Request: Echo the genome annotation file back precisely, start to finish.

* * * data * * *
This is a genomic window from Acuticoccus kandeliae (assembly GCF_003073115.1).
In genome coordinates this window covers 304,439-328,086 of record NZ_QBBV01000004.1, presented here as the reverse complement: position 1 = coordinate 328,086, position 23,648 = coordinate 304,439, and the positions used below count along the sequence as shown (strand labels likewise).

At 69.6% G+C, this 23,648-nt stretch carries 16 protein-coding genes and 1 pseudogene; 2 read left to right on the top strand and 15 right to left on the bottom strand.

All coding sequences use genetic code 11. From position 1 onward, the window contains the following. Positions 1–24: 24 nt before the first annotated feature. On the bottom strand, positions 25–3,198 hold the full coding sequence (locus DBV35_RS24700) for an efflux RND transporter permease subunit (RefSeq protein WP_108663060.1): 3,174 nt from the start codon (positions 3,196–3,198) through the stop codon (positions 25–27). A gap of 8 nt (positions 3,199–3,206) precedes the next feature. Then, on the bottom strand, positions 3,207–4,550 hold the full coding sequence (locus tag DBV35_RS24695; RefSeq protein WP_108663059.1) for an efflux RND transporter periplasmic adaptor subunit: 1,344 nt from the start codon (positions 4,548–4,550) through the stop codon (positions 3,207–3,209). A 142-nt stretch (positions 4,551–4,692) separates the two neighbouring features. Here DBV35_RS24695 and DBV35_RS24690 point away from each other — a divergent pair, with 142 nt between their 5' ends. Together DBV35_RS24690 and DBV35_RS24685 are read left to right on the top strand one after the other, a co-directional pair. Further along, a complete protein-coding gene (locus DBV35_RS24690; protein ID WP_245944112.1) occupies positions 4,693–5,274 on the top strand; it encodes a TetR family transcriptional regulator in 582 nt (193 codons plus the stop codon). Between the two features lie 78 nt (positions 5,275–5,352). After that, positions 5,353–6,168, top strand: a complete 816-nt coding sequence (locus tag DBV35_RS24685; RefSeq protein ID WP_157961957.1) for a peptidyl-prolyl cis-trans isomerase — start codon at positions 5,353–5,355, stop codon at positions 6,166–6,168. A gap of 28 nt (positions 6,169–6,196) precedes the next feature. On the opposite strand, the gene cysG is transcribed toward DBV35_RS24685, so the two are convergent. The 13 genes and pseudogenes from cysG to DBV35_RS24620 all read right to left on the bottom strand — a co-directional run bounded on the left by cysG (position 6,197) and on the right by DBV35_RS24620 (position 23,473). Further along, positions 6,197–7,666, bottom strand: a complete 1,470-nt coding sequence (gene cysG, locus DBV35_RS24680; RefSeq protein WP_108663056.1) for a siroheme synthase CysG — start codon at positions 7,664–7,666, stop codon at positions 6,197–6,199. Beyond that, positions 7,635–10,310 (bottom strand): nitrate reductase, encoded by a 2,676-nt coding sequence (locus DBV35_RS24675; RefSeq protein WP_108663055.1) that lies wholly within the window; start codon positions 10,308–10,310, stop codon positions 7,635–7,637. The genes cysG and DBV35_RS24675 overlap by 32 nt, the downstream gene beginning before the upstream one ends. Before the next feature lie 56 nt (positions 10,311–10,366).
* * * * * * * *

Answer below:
This is a genomic window from Acuticoccus kandeliae (assembly GCF_003073115.1).
In genome coordinates this window covers 304,439-328,086 of record NZ_QBBV01000004.1, presented here as the reverse complement: position 1 = coordinate 328,086, position 23,648 = coordinate 304,439, and the positions used below count along the sequence as shown (strand labels likewise).

At 69.6% G+C, this 23,648-nt stretch carries 16 protein-coding genes and 1 pseudogene; 2 read left to right on the top strand and 15 right to left on the bottom strand.

All coding sequences use genetic code 11. From position 1 onward, the window contains the following. Positions 1–24: 24 nt before the first annotated feature. On the bottom strand, positions 25–3,198 hold the full coding sequence (locus DBV35_RS24700) for an efflux RND transporter permease subunit (RefSeq protein WP_108663060.1): 3,174 nt from the start codon (positions 3,196–3,198) through the stop codon (positions 25–27). A gap of 8 nt (positions 3,199–3,206) precedes the next feature. Then, on the bottom strand, positions 3,207–4,550 hold the full coding sequence (locus tag DBV35_RS24695; RefSeq protein WP_108663059.1) for an efflux RND transporter periplasmic adaptor subunit: 1,344 nt from the start codon (positions 4,548–4,550) through the stop codon (positions 3,207–3,209). A 142-nt stretch (positions 4,551–4,692) separates the two neighbouring features. Here DBV35_RS24695 and DBV35_RS24690 point away from each other — a divergent pair, with 142 nt between their 5' ends. Together DBV35_RS24690 and DBV35_RS24685 are read left to right on the top strand one after the other, a co-directional pair. Further along, a complete protein-coding gene (locus DBV35_RS24690; protein ID WP_245944112.1) occupies positions 4,693–5,274 on the top strand; it encodes a TetR family transcriptional regulator in 582 nt (193 codons plus the stop codon). Between the two features lie 78 nt (positions 5,275–5,352). After that, positions 5,353–6,168, top strand: a complete 816-nt coding sequence (locus tag DBV35_RS24685; RefSeq protein ID WP_157961957.1) for a peptidyl-prolyl cis-trans isomerase — start codon at positions 5,353–5,355, stop codon at positions 6,166–6,168. A gap of 28 nt (positions 6,169–6,196) precedes the next feature. On the opposite strand, the gene cysG is transcribed toward DBV35_RS24685, so the two are convergent. The 13 genes and pseudogenes from cysG to DBV35_RS24620 all read right to left on the bottom strand — a co-directional run bounded on the left by cysG (position 6,197) and on the right by DBV35_RS24620 (position 23,473). Further along, positions 6,197–7,666, bottom strand: a complete 1,470-nt coding sequence (gene cysG, locus DBV35_RS24680; RefSeq protein WP_108663056.1) for a siroheme synthase CysG — start codon at positions 7,664–7,666, stop codon at positions 6,197–6,199. Beyond that, positions 7,635–10,310 (bottom strand): nitrate reductase, encoded by a 2,676-nt coding sequence (locus DBV35_RS24675; RefSeq protein WP_108663055.1) that lies wholly within the window; start codon positions 10,308–10,310, stop codon positions 7,635–7,637. The genes cysG and DBV35_RS24675 overlap by 32 nt, the downstream gene beginning before the upstream one ends. Before the next feature lie 56 nt (positions 10,311–10,366).